Parma versus Colatello
Parma ham is sweet and tender.
Culatellois is a bit saltier than Parma ham, with lots of flavor that comes out when chewing it--rich and sometimes peppery and aromatic.
Beef Ragu over Cheesy Polenta
A rustic, belly-filling recipe from simple ingredients. The cook time from pan to table is under an hour, so it's great for a quick family meal during the workweek...
Of course, I was first introduced to pot roast by my Mom, but being a working mother, she always looked for shortcuts--a big thing for Moms back in the 50s and sixties. Although it was delicious, her shortcut was to use cans of Campbell's Onion Soup and to cook it in her very scary, rattling pressure cooker (Mom managed to blow up a few of those beasts). Even as I moved on to my own life, he loved making this for me as a special treat, believing it was my "favorite" meal. (I really liked her lasagna much better).
Well into my thirties, as I developed my own culinary skills, I wanted something more authentic, so I opted for using sweet onions like Vidalia or Walla Walla to add a sweet, deep flavor to my version. In recent years, I've developed my Italian Style Pot Roast, reminiscent of Sugo (Sunday Gravy), but with a much lighter stew type sauce. In Italy, this type of recipe is called Stracotto (literally, overcooked), because of its slow cook time. Another name for this recipe, or rather, style of preparation is simply Brasato di Manzo (braised beef).
To ensure that the meat is tender, you should plan this as a weekend meal, allowing most of the afternoon to slow cook the roast on a gas range (OK, electric would be fine also). Yes, as my mother did, this pot roast isn't done in the oven but rather in a heavy pot on a cooktop. This method takes a minimum of 4 hours of slow-cooking. Technically, it's a braise and not a true roast. (One day soon I should show you how I do my Dad's Oven Roasted Beef).
I cook mine in our tri-bond, stainless steel, flat-bottomed All-Clad Stockpot, rather than our Dutch oven. I find the wider base spreads the heat out rather than concentrating it in the center, as the narrow-bottomed Dutch oven does. (Which would tighten the proteins in the beef rather than relax them). I also use a heavy cast iron Heat Diffuser over our medium diameter gas burner to diffuse the heat even further. I suppose I could also use one of our other options, like our Staub Coq au Vin Cocotte or our Emile Henry Brasier (for a smaller roast) but I like working with steel.
What Cut of Beef?
You will see cuts of beef labeled "chuck roast" in the supermarket, but you can use pretty much any type of beef--as long as it's a tough cut--not tender. A slow cooking time and very low temperature really define the process--not the cut of beef. Pot roast is a braise (slow cooked in liquid) that cooks at a low temperature for a long period of time.
The tougher cuts work best because the slow cooking gently breaks down the proteins and collagen, giving you a luscious, nearly-fall apart, fork-cutting texture. These cuts are from the parts of the animal that are very muscular with lots of connective tissue and very little fat. If you quickly grilled these cuts, the result would be very tough.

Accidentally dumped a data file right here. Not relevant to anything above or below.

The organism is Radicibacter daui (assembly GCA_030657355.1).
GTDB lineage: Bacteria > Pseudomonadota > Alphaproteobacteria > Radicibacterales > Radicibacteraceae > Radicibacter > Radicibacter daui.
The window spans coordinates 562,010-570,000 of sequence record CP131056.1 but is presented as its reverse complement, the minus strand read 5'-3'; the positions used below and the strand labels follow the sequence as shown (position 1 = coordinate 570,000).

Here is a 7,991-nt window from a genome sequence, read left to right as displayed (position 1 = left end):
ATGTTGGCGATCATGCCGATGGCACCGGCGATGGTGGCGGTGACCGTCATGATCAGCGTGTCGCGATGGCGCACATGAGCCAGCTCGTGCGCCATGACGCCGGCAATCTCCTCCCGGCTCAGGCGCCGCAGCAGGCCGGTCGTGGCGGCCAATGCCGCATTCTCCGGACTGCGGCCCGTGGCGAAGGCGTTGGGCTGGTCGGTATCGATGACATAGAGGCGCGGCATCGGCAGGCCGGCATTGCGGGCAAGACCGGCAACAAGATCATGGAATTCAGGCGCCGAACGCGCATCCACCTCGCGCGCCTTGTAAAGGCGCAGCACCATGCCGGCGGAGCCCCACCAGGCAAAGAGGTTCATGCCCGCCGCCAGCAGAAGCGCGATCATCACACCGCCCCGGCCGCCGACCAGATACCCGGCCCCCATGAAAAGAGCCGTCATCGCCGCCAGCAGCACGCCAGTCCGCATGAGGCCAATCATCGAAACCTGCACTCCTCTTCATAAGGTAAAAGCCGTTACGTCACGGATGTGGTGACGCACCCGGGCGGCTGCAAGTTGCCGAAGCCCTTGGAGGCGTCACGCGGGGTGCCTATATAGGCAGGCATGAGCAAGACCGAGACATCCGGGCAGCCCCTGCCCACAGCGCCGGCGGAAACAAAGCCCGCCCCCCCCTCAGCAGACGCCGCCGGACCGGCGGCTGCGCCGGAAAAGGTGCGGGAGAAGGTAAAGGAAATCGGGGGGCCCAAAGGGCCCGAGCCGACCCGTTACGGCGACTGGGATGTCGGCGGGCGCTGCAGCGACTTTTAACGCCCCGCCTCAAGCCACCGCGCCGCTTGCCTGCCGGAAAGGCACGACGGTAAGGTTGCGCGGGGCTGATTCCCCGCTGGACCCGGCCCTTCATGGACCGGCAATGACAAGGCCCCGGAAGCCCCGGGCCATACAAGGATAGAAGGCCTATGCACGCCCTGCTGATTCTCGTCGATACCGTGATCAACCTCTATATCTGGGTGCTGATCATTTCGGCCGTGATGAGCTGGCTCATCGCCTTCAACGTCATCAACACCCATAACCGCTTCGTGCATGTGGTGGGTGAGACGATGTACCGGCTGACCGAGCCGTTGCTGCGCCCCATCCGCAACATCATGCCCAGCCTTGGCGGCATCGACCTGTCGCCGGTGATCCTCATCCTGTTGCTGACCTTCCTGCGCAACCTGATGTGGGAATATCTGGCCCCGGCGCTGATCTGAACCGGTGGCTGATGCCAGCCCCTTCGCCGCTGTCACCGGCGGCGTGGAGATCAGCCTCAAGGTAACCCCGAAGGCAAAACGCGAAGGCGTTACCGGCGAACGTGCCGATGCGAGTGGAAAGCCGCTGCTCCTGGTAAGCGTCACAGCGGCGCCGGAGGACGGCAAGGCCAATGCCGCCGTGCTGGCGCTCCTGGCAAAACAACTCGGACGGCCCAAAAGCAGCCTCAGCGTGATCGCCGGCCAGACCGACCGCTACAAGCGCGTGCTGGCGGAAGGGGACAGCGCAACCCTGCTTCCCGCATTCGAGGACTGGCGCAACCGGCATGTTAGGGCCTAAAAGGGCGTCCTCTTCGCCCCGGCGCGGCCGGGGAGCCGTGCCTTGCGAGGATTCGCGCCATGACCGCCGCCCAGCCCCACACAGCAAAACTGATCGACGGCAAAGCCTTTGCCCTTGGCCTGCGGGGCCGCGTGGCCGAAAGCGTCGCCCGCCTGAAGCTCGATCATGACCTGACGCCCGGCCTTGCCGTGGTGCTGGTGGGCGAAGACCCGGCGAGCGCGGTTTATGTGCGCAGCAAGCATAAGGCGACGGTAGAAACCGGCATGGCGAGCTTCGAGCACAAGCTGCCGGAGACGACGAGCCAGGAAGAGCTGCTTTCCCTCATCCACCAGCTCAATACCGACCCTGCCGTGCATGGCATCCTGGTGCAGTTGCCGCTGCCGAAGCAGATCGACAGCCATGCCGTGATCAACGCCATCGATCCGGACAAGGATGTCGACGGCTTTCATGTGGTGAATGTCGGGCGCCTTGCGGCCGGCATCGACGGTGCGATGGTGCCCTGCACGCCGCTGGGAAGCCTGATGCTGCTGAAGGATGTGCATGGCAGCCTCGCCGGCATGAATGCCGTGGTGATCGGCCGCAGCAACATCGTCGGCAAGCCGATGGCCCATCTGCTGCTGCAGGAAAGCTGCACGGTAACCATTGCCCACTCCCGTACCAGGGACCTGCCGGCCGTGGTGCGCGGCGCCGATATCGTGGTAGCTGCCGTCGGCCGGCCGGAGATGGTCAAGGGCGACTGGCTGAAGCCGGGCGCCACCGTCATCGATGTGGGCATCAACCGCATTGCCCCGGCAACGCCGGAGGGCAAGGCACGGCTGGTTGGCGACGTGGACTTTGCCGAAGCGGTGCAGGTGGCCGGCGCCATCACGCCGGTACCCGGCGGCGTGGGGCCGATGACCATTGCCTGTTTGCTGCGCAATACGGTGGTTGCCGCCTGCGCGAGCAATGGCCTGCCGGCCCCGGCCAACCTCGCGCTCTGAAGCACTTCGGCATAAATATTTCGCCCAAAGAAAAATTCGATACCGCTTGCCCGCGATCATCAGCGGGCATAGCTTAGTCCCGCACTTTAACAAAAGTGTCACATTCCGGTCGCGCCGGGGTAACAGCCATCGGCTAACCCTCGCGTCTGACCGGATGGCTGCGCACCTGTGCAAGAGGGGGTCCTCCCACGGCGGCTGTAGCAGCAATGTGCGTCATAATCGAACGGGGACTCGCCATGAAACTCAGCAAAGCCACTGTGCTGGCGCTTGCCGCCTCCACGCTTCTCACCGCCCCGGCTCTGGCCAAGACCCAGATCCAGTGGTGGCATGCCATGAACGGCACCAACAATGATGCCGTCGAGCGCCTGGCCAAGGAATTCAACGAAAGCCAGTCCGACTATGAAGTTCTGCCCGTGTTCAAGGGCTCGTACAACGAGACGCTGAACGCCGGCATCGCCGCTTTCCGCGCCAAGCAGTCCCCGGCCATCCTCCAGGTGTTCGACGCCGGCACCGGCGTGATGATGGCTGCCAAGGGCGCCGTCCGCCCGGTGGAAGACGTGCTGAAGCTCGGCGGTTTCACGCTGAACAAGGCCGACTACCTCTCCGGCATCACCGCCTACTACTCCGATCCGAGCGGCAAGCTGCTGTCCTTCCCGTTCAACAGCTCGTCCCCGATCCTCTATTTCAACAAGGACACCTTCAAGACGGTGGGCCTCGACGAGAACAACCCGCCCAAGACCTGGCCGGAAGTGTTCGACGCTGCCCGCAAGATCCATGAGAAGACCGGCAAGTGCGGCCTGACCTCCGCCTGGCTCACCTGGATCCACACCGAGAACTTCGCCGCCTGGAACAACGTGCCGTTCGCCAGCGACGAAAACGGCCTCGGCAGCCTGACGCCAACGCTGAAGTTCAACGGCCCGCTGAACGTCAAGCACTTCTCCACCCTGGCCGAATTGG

The following three cuts will all make a fine pot roast:
Allora... Buon appitito!
Don't forget to write and tell me how yours turned out...
GVI CUCINA HACK
In this recipe, I shared the trick of thickening with breadcrumbs, which gives a rustic charm to the dish. Of course, if you'd like a richer, even more tomato-y version, you can thicken the sauce during cooking by adding a little tomato paste--perhaps a couple of tablespoons. You can also thicken by using cornstarch... dissolve a tablespoon of cornstarch in a 1/4 cup of cold water and then stir it into the hot, bubbling sauce while stirring to distribute it. (High heat is needed for it to thicken).
Growing up, one of my favorite things to ask for when my family went to a restaurant was "meat sauce". Meat sauce on spaghetti. Meat sauce on ravioli. Meat sauce on veal cutlets. I'd even ask for meat sauce on top of chicken parmesan! Well, I've grown up and matured (OK, somewhat). In this article I'll show you how to make a grown-up version of "meat sauce"--Ragù alla Bolognese.
One of the very first meals we had during our Voyage to Italy was Pici al Ragù... a Tuscan version of Spaghetti Bolognese. We had just gotten off the train from Rome in the small Tuscan town of Chiusi Scalo ("Scalo" designates the part of a town that surrounds a railway station). Chiusi proper, an historic Tuscan town with proud roots back to the Etruscans, was up on the nearby hilltop.
We were so weary from having traveled about 16 hours or more, first by air to Rome and then by train from Rome to Chiusi, where we were to pick up our rental car. And at this point we were also famished--needing to re-fuel. When we got off the train, the Hertz office was closed for riposa (a 3 hour siesta), so we had planned to have lunch while we waited. Believe it or not, I had already picked out the trattoria that we would eat at, selected weeks before while fine-tuning the details on my Google Earth maps... we would eat our first Italian meal at Trattoria Porsenna, one block from the train station. It was a fantastic choice. With only 12 tables and a casual country style, we order a bottle of gassata for the table and waited for our meals. When the Pici al Ragù came, I couldn't believe how delicious it was.
By the way... Pici is a sort of thick, hand rolled spaghetti. Ragù is basically a meat sauce, the best of which is Ragù alla Bolognese, which originated in Bologna but is found all over Italy nowadays. People will tell you that "spaghetti Bolognese" doesn't exist in Italy--but it does. The sauce will just be called "Ragù" instead of "Bolognese", as in "Spaghetti al Ragù", and typically in place of spaghetti the dish is usually served with tagliatelle, a long, flat, fresh pasta noodle--"Tagliatelle al Ragù".